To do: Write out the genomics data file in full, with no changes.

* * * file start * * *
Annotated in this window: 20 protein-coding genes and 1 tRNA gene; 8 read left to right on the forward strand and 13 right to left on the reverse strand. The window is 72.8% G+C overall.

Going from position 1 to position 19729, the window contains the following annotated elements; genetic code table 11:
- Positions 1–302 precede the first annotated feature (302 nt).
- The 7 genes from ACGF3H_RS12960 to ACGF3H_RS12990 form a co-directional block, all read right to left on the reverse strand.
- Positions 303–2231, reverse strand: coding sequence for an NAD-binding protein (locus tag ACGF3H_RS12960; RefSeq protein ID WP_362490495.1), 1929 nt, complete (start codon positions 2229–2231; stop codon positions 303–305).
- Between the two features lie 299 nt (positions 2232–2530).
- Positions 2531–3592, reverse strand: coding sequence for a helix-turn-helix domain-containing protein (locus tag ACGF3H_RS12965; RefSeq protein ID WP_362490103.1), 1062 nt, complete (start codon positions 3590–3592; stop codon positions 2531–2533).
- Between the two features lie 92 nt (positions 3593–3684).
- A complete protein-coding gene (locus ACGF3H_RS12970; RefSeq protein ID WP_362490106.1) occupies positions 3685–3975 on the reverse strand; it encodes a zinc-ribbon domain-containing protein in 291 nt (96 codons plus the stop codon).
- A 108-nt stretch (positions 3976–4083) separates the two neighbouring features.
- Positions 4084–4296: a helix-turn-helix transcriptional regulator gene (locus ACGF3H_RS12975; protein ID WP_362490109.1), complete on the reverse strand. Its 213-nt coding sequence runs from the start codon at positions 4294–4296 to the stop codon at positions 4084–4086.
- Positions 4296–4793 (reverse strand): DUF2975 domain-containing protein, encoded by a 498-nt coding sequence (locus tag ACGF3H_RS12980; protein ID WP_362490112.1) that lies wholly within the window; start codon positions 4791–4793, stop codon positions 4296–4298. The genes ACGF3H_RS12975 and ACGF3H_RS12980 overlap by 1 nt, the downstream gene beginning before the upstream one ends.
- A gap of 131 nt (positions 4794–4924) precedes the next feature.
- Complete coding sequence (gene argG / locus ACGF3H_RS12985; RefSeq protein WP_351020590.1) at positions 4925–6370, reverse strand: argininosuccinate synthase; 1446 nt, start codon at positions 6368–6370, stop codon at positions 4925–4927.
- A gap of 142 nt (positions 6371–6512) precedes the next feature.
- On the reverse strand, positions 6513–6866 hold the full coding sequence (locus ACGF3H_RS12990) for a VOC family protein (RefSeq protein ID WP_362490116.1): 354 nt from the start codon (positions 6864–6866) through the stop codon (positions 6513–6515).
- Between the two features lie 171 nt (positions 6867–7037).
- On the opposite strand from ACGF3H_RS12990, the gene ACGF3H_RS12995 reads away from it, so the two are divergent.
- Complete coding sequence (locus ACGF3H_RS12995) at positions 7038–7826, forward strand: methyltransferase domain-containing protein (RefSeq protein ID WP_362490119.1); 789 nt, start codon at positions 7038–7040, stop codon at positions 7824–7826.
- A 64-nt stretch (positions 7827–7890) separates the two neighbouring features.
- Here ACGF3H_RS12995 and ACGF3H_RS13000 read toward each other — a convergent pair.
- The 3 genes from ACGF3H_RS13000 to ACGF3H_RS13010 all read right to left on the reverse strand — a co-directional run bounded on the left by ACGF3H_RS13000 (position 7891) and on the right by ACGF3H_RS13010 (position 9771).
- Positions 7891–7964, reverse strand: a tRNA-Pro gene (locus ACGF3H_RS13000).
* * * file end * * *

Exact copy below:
Annotated in this window: 20 protein-coding genes and 1 tRNA gene; 8 read left to right on the forward strand and 13 right to left on the reverse strand. The window is 72.8% G+C overall.

Going from position 1 to position 19729, the window contains the following annotated elements; genetic code table 11:
- Positions 1–302 precede the first annotated feature (302 nt).
- The 7 genes from ACGF3H_RS12960 to ACGF3H_RS12990 form a co-directional block, all read right to left on the reverse strand.
- Positions 303–2231, reverse strand: coding sequence for an NAD-binding protein (locus tag ACGF3H_RS12960; RefSeq protein ID WP_362490495.1), 1929 nt, complete (start codon positions 2229–2231; stop codon positions 303–305).
- Between the two features lie 299 nt (positions 2232–2530).
- Positions 2531–3592, reverse strand: coding sequence for a helix-turn-helix domain-containing protein (locus tag ACGF3H_RS12965; RefSeq protein ID WP_362490103.1), 1062 nt, complete (start codon positions 3590–3592; stop codon positions 2531–2533).
- Between the two features lie 92 nt (positions 3593–3684).
- A complete protein-coding gene (locus ACGF3H_RS12970; RefSeq protein ID WP_362490106.1) occupies positions 3685–3975 on the reverse strand; it encodes a zinc-ribbon domain-containing protein in 291 nt (96 codons plus the stop codon).
- A 108-nt stretch (positions 3976–4083) separates the two neighbouring features.
- Positions 4084–4296: a helix-turn-helix transcriptional regulator gene (locus ACGF3H_RS12975; protein ID WP_362490109.1), complete on the reverse strand. Its 213-nt coding sequence runs from the start codon at positions 4294–4296 to the stop codon at positions 4084–4086.
- Positions 4296–4793 (reverse strand): DUF2975 domain-containing protein, encoded by a 498-nt coding sequence (locus tag ACGF3H_RS12980; protein ID WP_362490112.1) that lies wholly within the window; start codon positions 4791–4793, stop codon positions 4296–4298. The genes ACGF3H_RS12975 and ACGF3H_RS12980 overlap by 1 nt, the downstream gene beginning before the upstream one ends.
- A gap of 131 nt (positions 4794–4924) precedes the next feature.
- Complete coding sequence (gene argG / locus ACGF3H_RS12985; RefSeq protein WP_351020590.1) at positions 4925–6370, reverse strand: argininosuccinate synthase; 1446 nt, start codon at positions 6368–6370, stop codon at positions 4925–4927.
- A gap of 142 nt (positions 6371–6512) precedes the next feature.
- On the reverse strand, positions 6513–6866 hold the full coding sequence (locus ACGF3H_RS12990) for a VOC family protein (RefSeq protein ID WP_362490116.1): 354 nt from the start codon (positions 6864–6866) through the stop codon (positions 6513–6515).
- Between the two features lie 171 nt (positions 6867–7037).
- On the opposite strand from ACGF3H_RS12990, the gene ACGF3H_RS12995 reads away from it, so the two are divergent.
- Complete coding sequence (locus ACGF3H_RS12995) at positions 7038–7826, forward strand: methyltransferase domain-containing protein (RefSeq protein ID WP_362490119.1); 789 nt, start codon at positions 7038–7040, stop codon at positions 7824–7826.
- A 64-nt stretch (positions 7827–7890) separates the two neighbouring features.
- Here ACGF3H_RS12995 and ACGF3H_RS13000 read toward each other — a convergent pair.
- The 3 genes from ACGF3H_RS13000 to ACGF3H_RS13010 all read right to left on the reverse strand — a co-directional run bounded on the left by ACGF3H_RS13000 (position 7891) and on the right by ACGF3H_RS13010 (position 9771).
- Positions 7891–7964, reverse strand: a tRNA-Pro gene (locus ACGF3H_RS13000).